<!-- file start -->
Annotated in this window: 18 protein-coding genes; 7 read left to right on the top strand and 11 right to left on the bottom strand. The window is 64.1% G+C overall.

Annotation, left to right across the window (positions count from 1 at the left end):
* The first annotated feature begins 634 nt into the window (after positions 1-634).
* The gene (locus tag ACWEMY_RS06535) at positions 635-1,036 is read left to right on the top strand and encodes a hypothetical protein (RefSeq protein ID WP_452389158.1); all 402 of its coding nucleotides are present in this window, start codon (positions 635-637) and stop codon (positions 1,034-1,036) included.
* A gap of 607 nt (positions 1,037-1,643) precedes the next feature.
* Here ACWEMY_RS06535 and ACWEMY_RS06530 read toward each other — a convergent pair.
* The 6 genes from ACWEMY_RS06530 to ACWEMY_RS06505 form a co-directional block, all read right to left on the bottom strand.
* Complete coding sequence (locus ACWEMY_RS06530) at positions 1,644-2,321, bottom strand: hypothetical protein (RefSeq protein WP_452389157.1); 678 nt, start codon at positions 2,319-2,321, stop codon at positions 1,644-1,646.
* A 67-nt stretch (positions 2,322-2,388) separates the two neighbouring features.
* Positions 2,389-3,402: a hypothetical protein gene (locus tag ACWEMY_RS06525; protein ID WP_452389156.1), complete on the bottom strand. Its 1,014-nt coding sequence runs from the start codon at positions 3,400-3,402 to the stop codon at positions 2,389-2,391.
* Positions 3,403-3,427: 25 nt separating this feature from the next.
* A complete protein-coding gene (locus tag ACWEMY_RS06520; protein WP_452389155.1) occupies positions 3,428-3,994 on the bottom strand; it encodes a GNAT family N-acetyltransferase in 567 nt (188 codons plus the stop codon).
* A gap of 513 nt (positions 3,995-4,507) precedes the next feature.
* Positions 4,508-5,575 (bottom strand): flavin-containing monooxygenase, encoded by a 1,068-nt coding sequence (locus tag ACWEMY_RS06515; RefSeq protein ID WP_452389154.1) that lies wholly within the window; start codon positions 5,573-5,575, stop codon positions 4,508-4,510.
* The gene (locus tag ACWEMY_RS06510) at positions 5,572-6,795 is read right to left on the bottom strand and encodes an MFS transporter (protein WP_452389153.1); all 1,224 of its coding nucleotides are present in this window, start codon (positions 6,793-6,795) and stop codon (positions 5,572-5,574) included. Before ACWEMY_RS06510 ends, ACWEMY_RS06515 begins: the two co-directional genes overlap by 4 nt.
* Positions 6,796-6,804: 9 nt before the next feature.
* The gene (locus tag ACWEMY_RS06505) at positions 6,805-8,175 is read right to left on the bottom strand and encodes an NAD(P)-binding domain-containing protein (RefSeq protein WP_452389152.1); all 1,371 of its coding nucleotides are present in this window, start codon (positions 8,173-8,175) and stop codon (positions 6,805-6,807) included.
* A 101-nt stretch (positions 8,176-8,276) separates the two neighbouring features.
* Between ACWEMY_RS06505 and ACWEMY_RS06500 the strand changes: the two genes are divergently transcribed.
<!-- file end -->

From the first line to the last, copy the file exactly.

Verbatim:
Annotated in this window: 18 protein-coding genes; 7 read left to right on the top strand and 11 right to left on the bottom strand. The window is 64.1% G+C overall.

Annotation, left to right across the window (positions count from 1 at the left end):
* The first annotated feature begins 634 nt into the window (after positions 1-634).
* The gene (locus tag ACWEMY_RS06535) at positions 635-1,036 is read left to right on the top strand and encodes a hypothetical protein (RefSeq protein ID WP_452389158.1); all 402 of its coding nucleotides are present in this window, start codon (positions 635-637) and stop codon (positions 1,034-1,036) included.
* A gap of 607 nt (positions 1,037-1,643) precedes the next feature.
* Here ACWEMY_RS06535 and ACWEMY_RS06530 read toward each other — a convergent pair.
* The 6 genes from ACWEMY_RS06530 to ACWEMY_RS06505 form a co-directional block, all read right to left on the bottom strand.
* Complete coding sequence (locus ACWEMY_RS06530) at positions 1,644-2,321, bottom strand: hypothetical protein (RefSeq protein WP_452389157.1); 678 nt, start codon at positions 2,319-2,321, stop codon at positions 1,644-1,646.
* A 67-nt stretch (positions 2,322-2,388) separates the two neighbouring features.
* Positions 2,389-3,402: a hypothetical protein gene (locus tag ACWEMY_RS06525; protein ID WP_452389156.1), complete on the bottom strand. Its 1,014-nt coding sequence runs from the start codon at positions 3,400-3,402 to the stop codon at positions 2,389-2,391.
* Positions 3,403-3,427: 25 nt separating this feature from the next.
* A complete protein-coding gene (locus tag ACWEMY_RS06520; protein WP_452389155.1) occupies positions 3,428-3,994 on the bottom strand; it encodes a GNAT family N-acetyltransferase in 567 nt (188 codons plus the stop codon).
* A gap of 513 nt (positions 3,995-4,507) precedes the next feature.
* Positions 4,508-5,575 (bottom strand): flavin-containing monooxygenase, encoded by a 1,068-nt coding sequence (locus tag ACWEMY_RS06515; RefSeq protein ID WP_452389154.1) that lies wholly within the window; start codon positions 5,573-5,575, stop codon positions 4,508-4,510.
* The gene (locus tag ACWEMY_RS06510) at positions 5,572-6,795 is read right to left on the bottom strand and encodes an MFS transporter (protein WP_452389153.1); all 1,224 of its coding nucleotides are present in this window, start codon (positions 6,793-6,795) and stop codon (positions 5,572-5,574) included. Before ACWEMY_RS06510 ends, ACWEMY_RS06515 begins: the two co-directional genes overlap by 4 nt.
* Positions 6,796-6,804: 9 nt before the next feature.
* The gene (locus tag ACWEMY_RS06505) at positions 6,805-8,175 is read right to left on the bottom strand and encodes an NAD(P)-binding domain-containing protein (RefSeq protein WP_452389152.1); all 1,371 of its coding nucleotides are present in this window, start codon (positions 8,173-8,175) and stop codon (positions 6,805-6,807) included.
* A 101-nt stretch (positions 8,176-8,276) separates the two neighbouring features.
* Between ACWEMY_RS06505 and ACWEMY_RS06500 the strand changes: the two genes are divergently transcribed.